Suez and the Impact on Global Equipment Availability
Ever Given, the containership that blocked the Suez Canal since March 23, has finally been pulled clear of the bank side. Evergreen Marine officials stated that the ship was “suspected of being hit by a sudden strong wind, causing the hull to deviate… and accidentally hit the bottom and run aground”.
Since the vessel ran aground, tug boats and dredgers have been hard at work trying to refloat the ship. Subsequently, the ship has been pulled clear.
The ship is now in mid-channel, according to AIS data from Lloyd’s List Intelligence, and the backlog of vessels at the Suez Canal is expected to be cleared within the next few days. This is good news for an already-strained global supply chain, considering that over $9 billion worth of goods are moved through the 120-mile canal every day – around $400 million per hour – according to Lloyd’s.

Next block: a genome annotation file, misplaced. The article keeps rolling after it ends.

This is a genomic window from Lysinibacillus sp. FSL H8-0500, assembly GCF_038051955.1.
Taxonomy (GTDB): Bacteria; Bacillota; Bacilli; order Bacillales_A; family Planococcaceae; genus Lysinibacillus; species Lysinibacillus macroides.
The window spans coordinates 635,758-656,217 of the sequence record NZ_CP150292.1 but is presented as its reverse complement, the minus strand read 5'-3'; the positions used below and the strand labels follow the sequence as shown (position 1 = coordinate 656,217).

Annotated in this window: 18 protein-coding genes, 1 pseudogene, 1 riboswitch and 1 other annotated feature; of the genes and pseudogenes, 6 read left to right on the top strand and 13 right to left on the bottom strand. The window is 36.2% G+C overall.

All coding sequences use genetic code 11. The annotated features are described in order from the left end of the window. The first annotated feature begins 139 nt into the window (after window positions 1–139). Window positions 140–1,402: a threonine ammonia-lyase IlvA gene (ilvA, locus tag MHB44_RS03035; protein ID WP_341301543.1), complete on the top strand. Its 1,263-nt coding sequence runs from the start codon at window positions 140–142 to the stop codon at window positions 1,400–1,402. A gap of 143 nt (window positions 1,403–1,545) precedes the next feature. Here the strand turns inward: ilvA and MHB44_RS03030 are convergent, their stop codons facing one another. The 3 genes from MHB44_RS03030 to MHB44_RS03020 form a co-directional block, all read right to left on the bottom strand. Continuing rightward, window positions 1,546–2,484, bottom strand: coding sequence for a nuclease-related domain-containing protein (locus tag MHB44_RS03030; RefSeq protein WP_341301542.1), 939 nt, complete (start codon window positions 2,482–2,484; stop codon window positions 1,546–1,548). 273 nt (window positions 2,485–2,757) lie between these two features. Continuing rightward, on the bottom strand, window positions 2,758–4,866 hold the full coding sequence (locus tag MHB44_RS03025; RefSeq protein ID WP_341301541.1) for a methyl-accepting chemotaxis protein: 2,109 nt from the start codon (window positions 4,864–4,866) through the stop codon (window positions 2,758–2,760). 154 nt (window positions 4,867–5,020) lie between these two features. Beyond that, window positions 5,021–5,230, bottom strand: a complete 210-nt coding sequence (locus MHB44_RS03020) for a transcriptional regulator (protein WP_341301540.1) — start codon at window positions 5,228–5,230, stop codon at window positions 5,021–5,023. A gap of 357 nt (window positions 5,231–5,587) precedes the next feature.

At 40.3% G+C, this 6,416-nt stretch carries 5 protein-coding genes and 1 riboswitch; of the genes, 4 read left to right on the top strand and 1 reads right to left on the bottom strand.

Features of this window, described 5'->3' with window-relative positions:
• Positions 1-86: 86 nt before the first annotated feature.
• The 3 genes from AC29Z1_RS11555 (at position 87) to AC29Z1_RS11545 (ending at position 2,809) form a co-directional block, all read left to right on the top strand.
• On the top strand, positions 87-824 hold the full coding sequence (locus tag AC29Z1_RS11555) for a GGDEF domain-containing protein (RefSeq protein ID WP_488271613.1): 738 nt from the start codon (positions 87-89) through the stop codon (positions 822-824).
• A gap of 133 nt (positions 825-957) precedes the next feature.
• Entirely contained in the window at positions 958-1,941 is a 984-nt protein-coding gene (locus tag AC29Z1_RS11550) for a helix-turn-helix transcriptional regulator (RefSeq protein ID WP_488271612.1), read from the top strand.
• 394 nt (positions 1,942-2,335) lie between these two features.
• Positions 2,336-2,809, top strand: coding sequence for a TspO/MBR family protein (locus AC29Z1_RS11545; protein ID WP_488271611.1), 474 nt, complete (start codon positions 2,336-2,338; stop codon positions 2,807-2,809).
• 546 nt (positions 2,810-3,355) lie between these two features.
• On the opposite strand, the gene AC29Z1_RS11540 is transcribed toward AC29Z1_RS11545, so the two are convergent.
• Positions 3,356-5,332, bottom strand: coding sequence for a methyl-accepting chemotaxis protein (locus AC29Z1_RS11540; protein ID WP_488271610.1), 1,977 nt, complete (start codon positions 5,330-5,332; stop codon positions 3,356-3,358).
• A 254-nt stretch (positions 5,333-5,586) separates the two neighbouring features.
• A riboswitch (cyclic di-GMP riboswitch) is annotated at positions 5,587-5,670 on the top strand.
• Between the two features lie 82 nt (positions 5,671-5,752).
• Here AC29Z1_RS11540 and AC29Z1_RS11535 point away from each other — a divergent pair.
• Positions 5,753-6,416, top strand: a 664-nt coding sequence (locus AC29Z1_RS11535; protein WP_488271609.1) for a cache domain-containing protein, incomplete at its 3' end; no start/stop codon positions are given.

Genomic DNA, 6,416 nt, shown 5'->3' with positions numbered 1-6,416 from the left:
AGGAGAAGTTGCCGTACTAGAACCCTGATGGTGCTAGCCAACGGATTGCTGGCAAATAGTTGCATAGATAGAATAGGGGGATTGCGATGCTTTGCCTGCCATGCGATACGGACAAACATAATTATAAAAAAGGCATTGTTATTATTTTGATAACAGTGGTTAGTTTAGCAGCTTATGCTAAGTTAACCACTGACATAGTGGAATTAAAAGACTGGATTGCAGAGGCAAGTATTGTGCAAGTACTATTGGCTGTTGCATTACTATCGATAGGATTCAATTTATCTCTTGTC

Leth Agencies estimated over 350 vessels over 10,000 dwt trading internationally were waiting on both sides of the canal.
180 Bulk carriers
24 Crude Tankers
29 LPG or LNG carriers
17 Product tankers
11 Vehicle carriers
The cascading impact of the weeklong closure of the Suez Canal is not going to be small, given that we’re talking about a sizable global value of merchandise trade ($18 trillion). The resultant bottleneck of cargo vessels means that the delays that can be expected are not going to be weeks but months.
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